Thirty years after the title year of George Orwell’s “1984,” the Oscar-worthy “Citizenfour” features a real-life modern-day Winston Smith. But instead of battling Big Brother’s Thought Police, dissident Edward Snowden exposes Uncle Sam’s sweeping surveillance systems.
Ironically, filmmaker Laura Poitras uses a nonintrusive cinematic method to reveal what may very well be the most intrusive eavesdropping nexus in human history. Poitras deploys a fly-on-the-wall style of nonfiction filmmaking to tell the incredible true tale of Snowden and his shocking revelations.
In January 2013, the then-anonymous Snowden commenced corresponding with Poitras via encrypted e-mail, using the handle “Citizenfour” which, as Poitras explained on Democracy Now, he chose because he wasn’t the first and won’t be the last citizen to come forward to blow the whistle on government wrongdoing. Snowden handpicked Poitras because this award-winning documentarian “had long been a target of government surveillance … and refused to be intimidated,” according to press notes.
“Citizenfour” opens with a moving shot of overhead lights in darkness, later revealed to be part of a sequence Poitras filmed from a moving car passing through a tunnel in what turns out to be Hong Kong. As the doc explains, because the former British colony is now part of the People’s Republic of China, Snowden carefully selected Hong Kong as the place to spill the beans.
Snowden suggested that Poitras, who was living in Berlin, involve Glenn Greenwald, then with The Guardian, in reporting his disclosures. (Snowden had actually initiated contact with Greenwald, an outspoken pro-civil liberties columnist and author, in December 2012, but communication efforts failed because the Rio-based writer negligently failed to encrypt his messages.) On June 3, 2013, Poitras, Greenwald and Guardian writer Ewen MacAskill rendezvoused with Snowden at Hong Kong. “Citizenfour” proceeds to take us inside the high-level analyst’s room at the Mira Hotel.
The then-twenty-nine-year-old Snowden—who’d flown to Hong Kong from Hawaii, where he’d worked as a private contractor with Booz Allen Hamilton and Dell—comes across at all times as calm, cool, collected, and extremely knowledgeable. The slim, stubbly, bespectacled whistleblower dresses simply, often appearing onscreen in a white T-shirt and jeans, movingly recounts his growing awareness of the out-of-control, intrusive, and unconstitutional nature of the surveillance apparatus he had been a part of while he was working with the CIA and NSA.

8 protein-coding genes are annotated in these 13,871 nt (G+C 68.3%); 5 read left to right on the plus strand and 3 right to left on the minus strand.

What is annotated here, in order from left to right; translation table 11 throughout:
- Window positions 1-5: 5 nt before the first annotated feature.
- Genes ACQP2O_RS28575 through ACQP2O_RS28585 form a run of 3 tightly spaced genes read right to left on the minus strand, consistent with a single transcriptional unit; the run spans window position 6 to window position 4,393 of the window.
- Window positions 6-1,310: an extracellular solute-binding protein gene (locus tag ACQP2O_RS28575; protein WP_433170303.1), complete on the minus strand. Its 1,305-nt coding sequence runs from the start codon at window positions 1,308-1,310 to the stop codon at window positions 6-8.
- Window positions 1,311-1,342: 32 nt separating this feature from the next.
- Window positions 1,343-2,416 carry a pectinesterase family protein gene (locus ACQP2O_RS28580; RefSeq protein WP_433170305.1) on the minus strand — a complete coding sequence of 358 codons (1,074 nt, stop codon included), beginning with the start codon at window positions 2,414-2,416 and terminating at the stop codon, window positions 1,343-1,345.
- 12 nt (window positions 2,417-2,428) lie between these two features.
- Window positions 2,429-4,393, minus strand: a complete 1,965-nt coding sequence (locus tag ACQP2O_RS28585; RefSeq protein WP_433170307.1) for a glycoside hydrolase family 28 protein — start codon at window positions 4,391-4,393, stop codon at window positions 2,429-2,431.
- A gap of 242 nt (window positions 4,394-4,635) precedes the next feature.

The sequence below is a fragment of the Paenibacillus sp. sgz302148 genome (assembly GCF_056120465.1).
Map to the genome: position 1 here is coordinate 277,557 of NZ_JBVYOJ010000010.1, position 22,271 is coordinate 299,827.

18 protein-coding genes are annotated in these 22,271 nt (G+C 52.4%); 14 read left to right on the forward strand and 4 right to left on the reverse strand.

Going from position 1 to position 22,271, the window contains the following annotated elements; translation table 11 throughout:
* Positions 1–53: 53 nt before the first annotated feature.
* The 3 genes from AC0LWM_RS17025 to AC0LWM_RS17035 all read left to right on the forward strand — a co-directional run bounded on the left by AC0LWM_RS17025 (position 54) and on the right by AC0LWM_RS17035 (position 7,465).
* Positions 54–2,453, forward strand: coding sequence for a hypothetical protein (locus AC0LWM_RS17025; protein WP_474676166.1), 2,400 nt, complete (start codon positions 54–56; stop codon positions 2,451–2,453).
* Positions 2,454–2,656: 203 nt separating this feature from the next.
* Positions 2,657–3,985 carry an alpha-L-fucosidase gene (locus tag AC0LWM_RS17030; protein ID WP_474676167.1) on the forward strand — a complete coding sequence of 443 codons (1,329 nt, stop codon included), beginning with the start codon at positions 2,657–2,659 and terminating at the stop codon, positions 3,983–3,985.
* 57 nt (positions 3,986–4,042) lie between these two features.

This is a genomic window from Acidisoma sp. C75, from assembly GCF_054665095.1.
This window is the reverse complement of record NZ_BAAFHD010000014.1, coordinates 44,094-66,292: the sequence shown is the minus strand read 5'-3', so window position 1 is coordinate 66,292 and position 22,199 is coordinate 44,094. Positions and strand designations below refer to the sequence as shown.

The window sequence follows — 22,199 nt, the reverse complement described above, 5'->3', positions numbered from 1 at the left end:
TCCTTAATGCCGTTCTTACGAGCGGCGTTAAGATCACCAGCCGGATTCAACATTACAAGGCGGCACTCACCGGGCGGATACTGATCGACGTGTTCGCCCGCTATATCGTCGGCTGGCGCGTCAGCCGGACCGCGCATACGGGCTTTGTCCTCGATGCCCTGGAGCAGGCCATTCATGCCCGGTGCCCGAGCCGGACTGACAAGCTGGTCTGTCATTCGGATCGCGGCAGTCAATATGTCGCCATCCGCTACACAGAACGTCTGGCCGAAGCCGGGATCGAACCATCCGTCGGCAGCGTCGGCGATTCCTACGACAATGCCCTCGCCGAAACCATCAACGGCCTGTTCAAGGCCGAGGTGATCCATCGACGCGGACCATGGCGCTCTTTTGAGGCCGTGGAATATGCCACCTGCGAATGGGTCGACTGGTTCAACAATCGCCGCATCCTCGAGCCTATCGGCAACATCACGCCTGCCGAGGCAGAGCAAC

Snowden resists the tendency of personality-driven U.S. news to “become the story,” emphasizing instead that the focus of reportage should be on the importance of his revelations about mass government spying. Nevertheless, Snowden is well aware of the firestorm he’s unleashing and how it could possibly cause him dire consequences. He still decides to come forward, take responsibility for his actions and publicly unmask himself—although not to turn himself over to U.S. authorities, who proceed to charge him with violating the WWI-era Espionage Act and seek his arrest.
Those caught up in the tense drama of the unfolding of these colossal security leaks, which Greenwald previously detailed in the book “No Place To Hide,” will likely be enthralled by this behind-the-scenes distillation of what happened during those heady June days within the confines of the four walls of the Mira Hotel. Those less interested in the story and its related issues may find some of the talking head footage to be claustrophobic.
But once The Guardian starts breaking the story that would go on to score a Pulitzer, Poitras cuts to media reports on the revelations. There are also “cameo” appearances by key players in the drama throughout the film. Fellow whistleblower William Binney, Greenwald’s partner David Miranda (who was famously detained at Heathrow Airport) and WikiLeaks’ Julian Assange—who helped Snowden attain asylum in Russia—appear onscreen.
Clips of NSA chief Keith Alexander and Director of National Intelligence James Clapper show them testifying to Congress prior to Snowden’s leaks, denying that all the rogue analyst later detailed even existed. After Snowden’s revelations came to light, Clapper told MSNBC’s Andrea Mitchell that “For me this is literally, not figuratively, literally gut-wrenching.” Perhaps he said this because he had been caught red-handed making false statements under oath during congressional testimony.
ATTENTION PLOT SPOILERS: Poitras’ grand finale is one of the best cliffhangers in cinema history.
Months after their Hong Kong adventure, Greenwald is reunited with Snowden in Moscow. There, via scribbling and doodling on pieces of paper that are then torn up, he proceeds to inform Snowden about the latest revelation by another whistleblower, who has been inspired by Snowden’s example and actions. One of the revelations causes an astounded Snowden to exclaim: “That’s fucking ridiculous!” If you look closely at one of the scraps of paper shown in close-up, it reads “POTUS.” The clear suggestion is that another revelatory shoe is going to drop, implicating President Obama in the still unraveling surveillance scandal.
As Snowden’s e-mail alias Citizenfour indicates, more citizens are coming forward to tell the truth about the national security state. Laura Poitras has stated that “Citizenfour” is, with “My Country, My Country” and “The Oath”, the third in her “post-9/11 America trilogy.” But in that Hollywood tradition, the suspenseful ending of “Citizenfour” clearly sets the stage for a sequel.
L.A.-based reviewer Ed Rampell is the co-author of “The Hawaii Movie and Television Book” (see: http://hawaiimtvbook.weebly.com/).